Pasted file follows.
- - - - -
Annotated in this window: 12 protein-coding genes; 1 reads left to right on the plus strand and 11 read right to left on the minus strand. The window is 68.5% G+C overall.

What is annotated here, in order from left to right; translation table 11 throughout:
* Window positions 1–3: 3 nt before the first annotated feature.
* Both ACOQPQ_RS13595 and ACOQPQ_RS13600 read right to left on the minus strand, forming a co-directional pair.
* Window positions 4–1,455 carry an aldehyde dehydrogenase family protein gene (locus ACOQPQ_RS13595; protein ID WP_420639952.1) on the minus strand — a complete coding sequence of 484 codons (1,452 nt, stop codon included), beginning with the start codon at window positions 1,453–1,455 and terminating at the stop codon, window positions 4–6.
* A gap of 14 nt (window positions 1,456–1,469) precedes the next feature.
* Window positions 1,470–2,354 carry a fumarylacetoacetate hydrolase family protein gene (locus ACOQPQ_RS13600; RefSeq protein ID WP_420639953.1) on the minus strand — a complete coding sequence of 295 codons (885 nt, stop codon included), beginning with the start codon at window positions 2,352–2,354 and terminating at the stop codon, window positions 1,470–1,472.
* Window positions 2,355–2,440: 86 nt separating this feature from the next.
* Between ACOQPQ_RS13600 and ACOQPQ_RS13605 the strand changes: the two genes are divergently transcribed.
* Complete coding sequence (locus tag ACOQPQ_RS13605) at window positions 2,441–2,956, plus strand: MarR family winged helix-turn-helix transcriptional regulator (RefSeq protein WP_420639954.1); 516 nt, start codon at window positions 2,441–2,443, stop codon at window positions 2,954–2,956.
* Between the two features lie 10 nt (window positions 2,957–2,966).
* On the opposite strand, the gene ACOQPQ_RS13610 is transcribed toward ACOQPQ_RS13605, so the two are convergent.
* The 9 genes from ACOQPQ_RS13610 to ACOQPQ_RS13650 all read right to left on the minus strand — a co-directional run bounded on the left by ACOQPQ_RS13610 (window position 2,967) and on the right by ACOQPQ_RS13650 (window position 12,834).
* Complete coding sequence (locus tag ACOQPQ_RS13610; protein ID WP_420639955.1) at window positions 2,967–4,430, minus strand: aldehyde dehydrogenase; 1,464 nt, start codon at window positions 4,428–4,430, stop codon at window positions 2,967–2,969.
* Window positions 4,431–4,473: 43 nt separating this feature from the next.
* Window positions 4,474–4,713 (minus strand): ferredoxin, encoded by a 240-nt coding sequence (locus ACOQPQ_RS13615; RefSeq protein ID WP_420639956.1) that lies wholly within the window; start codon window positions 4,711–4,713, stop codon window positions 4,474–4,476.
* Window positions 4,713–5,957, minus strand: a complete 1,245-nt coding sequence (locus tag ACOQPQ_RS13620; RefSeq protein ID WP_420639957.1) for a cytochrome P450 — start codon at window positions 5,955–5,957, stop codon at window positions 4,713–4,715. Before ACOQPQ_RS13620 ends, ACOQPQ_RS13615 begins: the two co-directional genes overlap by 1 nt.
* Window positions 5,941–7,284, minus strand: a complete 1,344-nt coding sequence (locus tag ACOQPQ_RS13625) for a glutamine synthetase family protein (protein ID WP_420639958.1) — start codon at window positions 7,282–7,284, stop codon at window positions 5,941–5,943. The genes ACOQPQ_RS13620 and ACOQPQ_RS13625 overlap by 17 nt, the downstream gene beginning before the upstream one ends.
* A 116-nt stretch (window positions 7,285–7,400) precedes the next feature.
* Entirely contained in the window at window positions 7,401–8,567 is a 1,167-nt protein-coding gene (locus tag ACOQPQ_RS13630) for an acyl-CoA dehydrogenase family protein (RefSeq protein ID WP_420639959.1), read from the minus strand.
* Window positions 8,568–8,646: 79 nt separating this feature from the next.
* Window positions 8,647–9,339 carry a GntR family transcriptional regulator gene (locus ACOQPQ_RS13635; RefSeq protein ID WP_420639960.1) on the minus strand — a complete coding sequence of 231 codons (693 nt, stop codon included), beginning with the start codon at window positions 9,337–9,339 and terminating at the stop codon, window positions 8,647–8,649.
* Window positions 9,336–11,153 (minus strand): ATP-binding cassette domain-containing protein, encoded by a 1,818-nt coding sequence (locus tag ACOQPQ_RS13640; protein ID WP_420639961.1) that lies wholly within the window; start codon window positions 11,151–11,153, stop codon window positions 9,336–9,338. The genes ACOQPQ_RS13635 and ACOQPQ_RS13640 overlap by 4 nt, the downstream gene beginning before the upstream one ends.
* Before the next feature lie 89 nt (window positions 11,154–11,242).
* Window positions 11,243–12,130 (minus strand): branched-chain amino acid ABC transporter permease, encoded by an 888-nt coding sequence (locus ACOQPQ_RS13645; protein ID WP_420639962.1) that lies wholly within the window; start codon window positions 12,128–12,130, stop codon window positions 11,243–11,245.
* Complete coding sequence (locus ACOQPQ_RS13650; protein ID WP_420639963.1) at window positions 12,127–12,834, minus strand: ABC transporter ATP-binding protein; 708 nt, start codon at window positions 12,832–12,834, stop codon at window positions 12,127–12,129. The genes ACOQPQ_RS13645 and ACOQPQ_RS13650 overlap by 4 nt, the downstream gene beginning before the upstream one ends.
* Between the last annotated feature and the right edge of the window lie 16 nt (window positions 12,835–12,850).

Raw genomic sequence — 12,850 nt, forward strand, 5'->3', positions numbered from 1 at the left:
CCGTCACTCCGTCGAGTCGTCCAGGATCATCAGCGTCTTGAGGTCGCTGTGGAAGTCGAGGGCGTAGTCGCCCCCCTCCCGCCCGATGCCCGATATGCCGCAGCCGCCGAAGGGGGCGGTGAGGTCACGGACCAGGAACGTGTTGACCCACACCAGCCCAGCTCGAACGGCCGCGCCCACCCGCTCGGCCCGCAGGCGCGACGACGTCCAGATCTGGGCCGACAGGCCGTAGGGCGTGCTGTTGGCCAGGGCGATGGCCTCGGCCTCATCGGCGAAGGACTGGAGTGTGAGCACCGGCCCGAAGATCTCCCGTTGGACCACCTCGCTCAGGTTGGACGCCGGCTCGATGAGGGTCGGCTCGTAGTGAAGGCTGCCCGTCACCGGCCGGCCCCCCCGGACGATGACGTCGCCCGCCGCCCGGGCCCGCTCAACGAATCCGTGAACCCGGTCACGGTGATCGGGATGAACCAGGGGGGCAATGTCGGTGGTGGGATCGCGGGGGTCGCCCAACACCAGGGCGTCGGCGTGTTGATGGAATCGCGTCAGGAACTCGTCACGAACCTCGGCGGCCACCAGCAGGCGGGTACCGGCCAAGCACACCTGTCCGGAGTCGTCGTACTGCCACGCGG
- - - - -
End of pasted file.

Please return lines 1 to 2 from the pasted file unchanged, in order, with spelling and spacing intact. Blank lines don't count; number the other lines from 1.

Annotated in this window: 12 protein-coding genes; 1 reads left to right on the plus strand and 11 read right to left on the minus strand. The window is 68.5% G+C overall.

What is annotated here, in order from left to right; translation table 11 throughout: